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Surfing Legends Lauded -- Twice

The rivalry of two surf shops in Huntington Beach produces two repositories of honor for the sport's most accomplished.

July 30, 2004|David Reyes | Times Staff Writer

One town, one street, two surfboard shops.

In what has become an annual rivalry between a pair of Main Street surfboard shops in Huntington Beach, a group of old-time surfers was inducted Thursday morning into the Walk of Fame. Today, some of the same crew will stroll across the bustling beachfront street to be inducted into the Surfing Hall of Fame.

The ceremonies, which occur each year during the U.S. Open of Surfing, underscore a long-running street-corner competition between Jack's Surfboards and Huntington Surf and Sport.

The Walk of Fame, a promotional idea that the surf shop owners patterned after Hollywood's fabled sidewalk, is outside Jack's. The Hall of Fame is across the street at Huntington Surf and Sport.

But the spirited competition between the shops is all but lost on the surfers, some of whom have been recognized by one but not the other and some who have been honored by both.

On Thursday, for instance, the master of ceremonies for the Walk of Fame inductions was Peter Townend, a former world surf champion. Townend was inducted into the Walk of Fame in 1998.

Today, Townend will cross Main Street to be inducted into the Surfing Hall of Fame. Modeled after Grauman's Chinese Theatre, the sidewalk outside Huntington Surf and Sport has hand and foot imprints from its inductees.

"I guess I get to put my hands and feet in cement tomorrow so people can walk over me on both sides of the street," Townend said.

In addition, Jericho Poppler, an early women's surf champion whose name was immortalized in granite on the Walk of Fame in 1999, is scheduled to be inducted into the Hall of Fame today.

More than 50 famous surfers have been recognized with granite plaques embedded into the sidewalk in front of Jack's, which celebrated its 11th year Thursday.

Aaron Pai, owner of Huntington Surf and Sport, started later, but his shrine to surfing has included some of the same top surf stars: Kelly Slater, Robert August -- who starred in "Endless Summer" -- and legendary board rider Shaun Tomson.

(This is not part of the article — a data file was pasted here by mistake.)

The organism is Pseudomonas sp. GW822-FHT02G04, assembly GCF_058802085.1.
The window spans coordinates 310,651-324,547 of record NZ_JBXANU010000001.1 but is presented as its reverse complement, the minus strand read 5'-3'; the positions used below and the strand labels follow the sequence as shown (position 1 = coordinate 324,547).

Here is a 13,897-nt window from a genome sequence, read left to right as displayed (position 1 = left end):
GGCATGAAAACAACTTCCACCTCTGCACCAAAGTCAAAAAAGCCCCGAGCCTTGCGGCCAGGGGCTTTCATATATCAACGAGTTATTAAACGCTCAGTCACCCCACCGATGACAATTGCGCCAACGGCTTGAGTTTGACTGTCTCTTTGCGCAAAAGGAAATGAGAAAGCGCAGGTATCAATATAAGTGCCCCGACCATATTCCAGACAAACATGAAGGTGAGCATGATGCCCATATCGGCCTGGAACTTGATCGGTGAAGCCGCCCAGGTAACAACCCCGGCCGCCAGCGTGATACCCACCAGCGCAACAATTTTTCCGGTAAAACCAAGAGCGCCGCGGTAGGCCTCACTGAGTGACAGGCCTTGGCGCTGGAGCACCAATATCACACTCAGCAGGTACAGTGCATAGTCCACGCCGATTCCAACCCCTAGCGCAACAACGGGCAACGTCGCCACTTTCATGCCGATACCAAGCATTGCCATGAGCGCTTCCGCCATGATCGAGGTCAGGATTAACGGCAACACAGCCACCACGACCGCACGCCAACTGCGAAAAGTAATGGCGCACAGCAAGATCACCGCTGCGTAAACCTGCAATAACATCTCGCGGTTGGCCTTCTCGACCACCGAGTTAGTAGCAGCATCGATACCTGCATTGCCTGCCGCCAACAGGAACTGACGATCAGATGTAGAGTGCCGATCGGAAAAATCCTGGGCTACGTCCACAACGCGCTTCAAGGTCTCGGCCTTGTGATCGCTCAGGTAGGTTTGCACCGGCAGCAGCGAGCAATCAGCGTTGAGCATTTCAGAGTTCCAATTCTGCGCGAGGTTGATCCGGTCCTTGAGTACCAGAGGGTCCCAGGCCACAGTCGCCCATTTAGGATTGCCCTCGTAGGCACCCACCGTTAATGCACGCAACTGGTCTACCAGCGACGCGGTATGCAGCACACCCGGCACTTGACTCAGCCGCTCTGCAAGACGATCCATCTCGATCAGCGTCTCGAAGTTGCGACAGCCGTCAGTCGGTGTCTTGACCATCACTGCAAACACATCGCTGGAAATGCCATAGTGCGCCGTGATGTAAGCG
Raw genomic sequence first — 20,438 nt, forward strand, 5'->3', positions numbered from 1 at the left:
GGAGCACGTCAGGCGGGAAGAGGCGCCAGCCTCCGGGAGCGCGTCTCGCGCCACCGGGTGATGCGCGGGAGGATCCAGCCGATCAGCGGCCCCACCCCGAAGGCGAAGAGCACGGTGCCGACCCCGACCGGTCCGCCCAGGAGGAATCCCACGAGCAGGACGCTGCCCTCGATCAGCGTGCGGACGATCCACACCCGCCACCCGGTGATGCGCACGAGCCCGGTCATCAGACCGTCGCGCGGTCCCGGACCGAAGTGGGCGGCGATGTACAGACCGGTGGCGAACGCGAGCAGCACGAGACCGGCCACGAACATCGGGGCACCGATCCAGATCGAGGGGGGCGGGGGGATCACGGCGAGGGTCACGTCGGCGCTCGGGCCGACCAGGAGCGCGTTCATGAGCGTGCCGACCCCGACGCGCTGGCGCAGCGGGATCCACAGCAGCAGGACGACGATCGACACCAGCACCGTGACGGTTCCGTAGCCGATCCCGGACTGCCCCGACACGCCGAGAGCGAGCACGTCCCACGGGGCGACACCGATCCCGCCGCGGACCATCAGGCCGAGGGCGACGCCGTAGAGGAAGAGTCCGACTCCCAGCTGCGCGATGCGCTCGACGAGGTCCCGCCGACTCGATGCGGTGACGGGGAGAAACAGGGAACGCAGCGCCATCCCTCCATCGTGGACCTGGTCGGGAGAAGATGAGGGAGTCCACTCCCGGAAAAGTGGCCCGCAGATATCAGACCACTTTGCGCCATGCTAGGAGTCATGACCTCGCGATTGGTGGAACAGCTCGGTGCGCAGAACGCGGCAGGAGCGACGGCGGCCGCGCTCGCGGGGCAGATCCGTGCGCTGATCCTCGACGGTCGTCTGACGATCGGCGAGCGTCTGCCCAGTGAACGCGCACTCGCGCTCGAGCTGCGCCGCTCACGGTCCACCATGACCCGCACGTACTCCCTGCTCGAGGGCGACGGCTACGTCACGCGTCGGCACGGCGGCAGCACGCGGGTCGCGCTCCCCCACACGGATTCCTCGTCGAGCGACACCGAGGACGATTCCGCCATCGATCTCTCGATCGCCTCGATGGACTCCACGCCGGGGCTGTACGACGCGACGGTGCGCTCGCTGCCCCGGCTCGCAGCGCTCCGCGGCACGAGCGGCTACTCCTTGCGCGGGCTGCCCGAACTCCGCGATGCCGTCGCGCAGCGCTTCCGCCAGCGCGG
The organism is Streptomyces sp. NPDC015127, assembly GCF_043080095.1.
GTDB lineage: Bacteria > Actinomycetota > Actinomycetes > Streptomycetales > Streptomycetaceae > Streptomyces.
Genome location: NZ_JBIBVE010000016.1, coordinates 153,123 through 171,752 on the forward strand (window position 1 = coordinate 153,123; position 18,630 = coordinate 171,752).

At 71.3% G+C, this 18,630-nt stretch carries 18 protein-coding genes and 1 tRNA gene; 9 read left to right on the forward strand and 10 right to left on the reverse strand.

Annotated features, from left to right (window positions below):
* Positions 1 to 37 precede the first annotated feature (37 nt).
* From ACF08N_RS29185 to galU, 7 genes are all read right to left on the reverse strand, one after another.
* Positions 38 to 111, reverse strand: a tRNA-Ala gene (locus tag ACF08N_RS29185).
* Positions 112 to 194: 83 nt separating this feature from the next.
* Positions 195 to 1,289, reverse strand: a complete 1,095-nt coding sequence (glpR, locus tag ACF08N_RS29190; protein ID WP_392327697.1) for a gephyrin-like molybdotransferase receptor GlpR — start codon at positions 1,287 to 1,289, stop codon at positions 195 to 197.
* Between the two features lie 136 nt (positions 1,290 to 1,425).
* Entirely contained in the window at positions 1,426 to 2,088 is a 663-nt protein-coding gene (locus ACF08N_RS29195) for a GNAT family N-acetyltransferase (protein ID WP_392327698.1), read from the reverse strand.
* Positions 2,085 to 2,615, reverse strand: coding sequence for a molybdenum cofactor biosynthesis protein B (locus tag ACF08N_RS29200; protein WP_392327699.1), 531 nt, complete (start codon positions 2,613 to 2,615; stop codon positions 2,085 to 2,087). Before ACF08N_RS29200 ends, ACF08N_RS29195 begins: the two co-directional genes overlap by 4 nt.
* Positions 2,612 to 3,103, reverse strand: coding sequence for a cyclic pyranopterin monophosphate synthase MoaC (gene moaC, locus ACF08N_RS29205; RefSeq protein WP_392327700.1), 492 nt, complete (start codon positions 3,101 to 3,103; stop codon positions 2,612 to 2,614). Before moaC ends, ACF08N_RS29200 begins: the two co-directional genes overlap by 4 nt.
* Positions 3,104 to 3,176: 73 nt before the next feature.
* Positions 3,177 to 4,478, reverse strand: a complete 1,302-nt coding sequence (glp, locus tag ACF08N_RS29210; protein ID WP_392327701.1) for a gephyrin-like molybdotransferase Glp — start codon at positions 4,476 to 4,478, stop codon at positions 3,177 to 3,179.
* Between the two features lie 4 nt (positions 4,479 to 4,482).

"Both are good for the culture of surfing," said Ralph Bauer, a former city councilman.

Inducted into the Walk of Fame this year were surf pioneer Pat Curren; Rich Harbour, a Seal Beach surfboard shaper and shop owner; Gordon Clark, a maker of foam for surfboards; surf champion Corky Carroll; Meg Bernardo, administrator for amateur and professional surfing; and surf champion Lisa Andersen.

In the category of most popular was Andersen. After the ceremony, she was flooded with requests for her autograph and photo.

Andersen, 35, a mother of two, started surfing in Florida at age 13. Three years later she ran away to California after her father broke her surfboard in anger. A note she left to her mother read "Going to California to become the women's world champion."

She toiled on the professional circuit. She married and gave birth to Erica in 1993.

She won her first world title in 1994, followed by three more consecutive titles.

Veronica Kay, 23, a surfing professional, drove up from San Diego to attend Andersen's induction.

"She was the first surfer that I could identify with," Kay said. "She made surfing attractive to a 13-year-old girl like me when I first met her."

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